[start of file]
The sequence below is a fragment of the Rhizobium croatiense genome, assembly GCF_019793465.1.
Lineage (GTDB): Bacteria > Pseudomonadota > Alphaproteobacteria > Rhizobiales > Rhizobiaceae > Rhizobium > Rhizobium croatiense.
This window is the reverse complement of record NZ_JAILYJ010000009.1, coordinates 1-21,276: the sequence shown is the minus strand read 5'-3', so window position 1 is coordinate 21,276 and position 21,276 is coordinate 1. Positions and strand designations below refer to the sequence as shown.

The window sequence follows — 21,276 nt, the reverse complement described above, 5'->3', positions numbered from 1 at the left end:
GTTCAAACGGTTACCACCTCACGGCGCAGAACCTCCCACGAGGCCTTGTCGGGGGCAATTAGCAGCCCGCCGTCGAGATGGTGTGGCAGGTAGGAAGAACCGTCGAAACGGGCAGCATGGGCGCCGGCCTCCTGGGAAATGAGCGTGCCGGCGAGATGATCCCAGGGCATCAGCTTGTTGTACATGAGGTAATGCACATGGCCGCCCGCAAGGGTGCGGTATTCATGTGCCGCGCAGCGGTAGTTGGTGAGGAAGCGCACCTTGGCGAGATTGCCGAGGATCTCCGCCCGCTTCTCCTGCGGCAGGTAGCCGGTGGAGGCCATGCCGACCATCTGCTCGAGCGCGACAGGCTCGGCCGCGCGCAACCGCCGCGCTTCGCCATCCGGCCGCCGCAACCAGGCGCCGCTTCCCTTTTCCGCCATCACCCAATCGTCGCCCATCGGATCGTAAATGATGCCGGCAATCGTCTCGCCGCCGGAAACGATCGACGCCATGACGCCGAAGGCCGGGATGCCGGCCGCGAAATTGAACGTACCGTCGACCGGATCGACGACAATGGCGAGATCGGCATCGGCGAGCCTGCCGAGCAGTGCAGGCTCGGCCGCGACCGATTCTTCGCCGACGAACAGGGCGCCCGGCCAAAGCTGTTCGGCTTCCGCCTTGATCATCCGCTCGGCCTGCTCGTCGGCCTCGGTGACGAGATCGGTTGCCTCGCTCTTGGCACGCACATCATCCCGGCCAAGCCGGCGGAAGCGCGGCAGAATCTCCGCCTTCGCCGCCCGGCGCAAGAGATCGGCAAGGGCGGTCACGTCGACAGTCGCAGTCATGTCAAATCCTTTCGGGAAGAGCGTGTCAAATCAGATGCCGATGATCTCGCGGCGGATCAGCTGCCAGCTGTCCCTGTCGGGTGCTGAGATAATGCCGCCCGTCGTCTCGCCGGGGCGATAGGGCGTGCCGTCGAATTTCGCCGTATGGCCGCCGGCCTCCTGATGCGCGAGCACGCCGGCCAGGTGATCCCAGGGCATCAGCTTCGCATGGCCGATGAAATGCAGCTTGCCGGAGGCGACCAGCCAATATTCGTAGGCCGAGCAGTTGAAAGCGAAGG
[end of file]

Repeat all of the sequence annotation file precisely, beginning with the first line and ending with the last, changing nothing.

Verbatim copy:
The sequence below is a fragment of the Rhizobium croatiense genome, assembly GCF_019793465.1.
Lineage (GTDB): Bacteria > Pseudomonadota > Alphaproteobacteria > Rhizobiales > Rhizobiaceae > Rhizobium > Rhizobium croatiense.
This window is the reverse complement of record NZ_JAILYJ010000009.1, coordinates 1-21,276: the sequence shown is the minus strand read 5'-3', so window position 1 is coordinate 21,276 and position 21,276 is coordinate 1. Positions and strand designations below refer to the sequence as shown.

The window sequence follows — 21,276 nt, the reverse complement described above, 5'->3', positions numbered from 1 at the left end:
GTTCAAACGGTTACCACCTCACGGCGCAGAACCTCCCACGAGGCCTTGTCGGGGGCAATTAGCAGCCCGCCGTCGAGATGGTGTGGCAGGTAGGAAGAACCGTCGAAACGGGCAGCATGGGCGCCGGCCTCCTGGGAAATGAGCGTGCCGGCGAGATGATCCCAGGGCATCAGCTTGTTGTACATGAGGTAATGCACATGGCCGCCCGCAAGGGTGCGGTATTCATGTGCCGCGCAGCGGTAGTTGGTGAGGAAGCGCACCTTGGCGAGATTGCCGAGGATCTCCGCCCGCTTCTCCTGCGGCAGGTAGCCGGTGGAGGCCATGCCGACCATCTGCTCGAGCGCGACAGGCTCGGCCGCGCGCAACCGCCGCGCTTCGCCATCCGGCCGCCGCAACCAGGCGCCGCTTCCCTTTTCCGCCATCACCCAATCGTCGCCCATCGGATCGTAAATGATGCCGGCAATCGTCTCGCCGCCGGAAACGATCGACGCCATGACGCCGAAGGCCGGGATGCCGGCCGCGAAATTGAACGTACCGTCGACCGGATCGACGACAATGGCGAGATCGGCATCGGCGAGCCTGCCGAGCAGTGCAGGCTCGGCCGCGACCGATTCTTCGCCGACGAACAGGGCGCCCGGCCAAAGCTGTTCGGCTTCCGCCTTGATCATCCGCTCGGCCTGCTCGTCGGCCTCGGTGACGAGATCGGTTGCCTCGCTCTTGGCACGCACATCATCCCGGCCAAGCCGGCGGAAGCGCGGCAGAATCTCCGCCTTCGCCGCCCGGCGCAAGAGATCGGCAAGGGCGGTCACGTCGACAGTCGCAGTCATGTCAAATCCTTTCGGGAAGAGCGTGTCAAATCAGATGCCGATGATCTCGCGGCGGATCAGCTGCCAGCTGTCCCTGTCGGGTGCTGAGATAATGCCGCCCGTCGTCTCGCCGGGGCGATAGGGCGTGCCGTCGAATTTCGCCGTATGGCCGCCGGCCTCCTGATGCGCGAGCACGCCGGCCAGGTGATCCCAGGGCATCAGCTTCGCATGGCCGATGAAATGCAGCTTGCCGGAGGCGACCAGCCAATATTCGTAGGCCGAGCAGTTGAAAGCGAAGG